What Patients With Cancer Should Know About Polio
In late July, public health officials in New York reported that an unvaccinated person had tested positive for polio, marking the first case of the disease in the U.S. in nearly a decade. Weeks later, the virus was detected in New York City’s wastewater system, an indication of the virus’s spread among unvaccinated people.
If you’re a patient with chronic lymphocytic leukemia (CLL) or another type of cancer, you may be wondering if it’s necessary to get a booster shot for polio or if there are any extra precautions you should take to safeguard yourself. Thankfully, if you’ve already received the recommended inoculations for polio – as most Americans receive during childhood – you likely have little to worry about.
“If it's not in your community, you likely don't need to worry,” said Kerry Rogers, MD, hematologist-oncologist at The Ohio State University Comprehensive Cancer Center in Columbus. “The odds of getting polio are not as high for adults, even immunocompromised adults.”
However, if you live in a community where the virus is spreading, Dr. Rogers recommends talking to your health care provider for advice specific to you.
The U.S. Centers for Disease Control and Prevention (CDC) hasn’t issued new guidelines for poliovirus boosters. Current guidelines allow for a one-time booster shot if a person is at an increased risk of contact with poliovirus and have previously completed a polio vaccination series.
For patients with other cancers, a polio booster may be necessary in certain circumstances. For example, it’s recommended that patients get revaccinated for polio six months after a stem cell transplant. That’s because patients can lose protection from the virus following the procedure.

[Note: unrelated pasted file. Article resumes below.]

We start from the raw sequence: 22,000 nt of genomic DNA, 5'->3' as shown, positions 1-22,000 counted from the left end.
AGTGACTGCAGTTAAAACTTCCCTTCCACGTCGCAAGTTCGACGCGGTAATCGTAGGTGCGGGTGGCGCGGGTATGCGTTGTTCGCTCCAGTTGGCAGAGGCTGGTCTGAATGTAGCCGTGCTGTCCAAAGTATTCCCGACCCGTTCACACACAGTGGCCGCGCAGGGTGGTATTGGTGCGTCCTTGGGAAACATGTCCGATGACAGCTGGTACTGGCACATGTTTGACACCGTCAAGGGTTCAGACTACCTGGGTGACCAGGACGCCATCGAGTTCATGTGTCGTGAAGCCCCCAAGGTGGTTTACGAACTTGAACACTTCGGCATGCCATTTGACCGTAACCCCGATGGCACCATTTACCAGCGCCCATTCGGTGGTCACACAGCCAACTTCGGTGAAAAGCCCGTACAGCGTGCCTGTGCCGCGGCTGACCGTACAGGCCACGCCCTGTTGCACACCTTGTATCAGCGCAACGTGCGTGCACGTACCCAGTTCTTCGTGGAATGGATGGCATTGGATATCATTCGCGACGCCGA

Revaccination and polio booster shots are also safe. All poliovirus vaccines currently administered in the United States contain an inactive form of the virus, so there is no risk of unintended viral infection.
The poliovirus typically enters through the mouth, often from hands contaminated with fecal matter from a person infected with the virus, according to the CDC. Though less common, the virus can also spread through saliva and respiratory droplets when a person sneezes or coughs.
Polio also tends to inflict the worst symptoms onto children, including risk of life-threatening disease and permanent paralysis. Unvaccinated adults also can unknowingly spread the disease without ever developing symptoms.
Because of how polio spreads, the risks for contracting polio are typically highest for household contacts, Dr. Rogers noted. “It's not like COVID where you can walk through an airport and now you have it,” she said. Still, Dr. Rogers stressed that families should ensure they and their children are up to date with polio inoculations.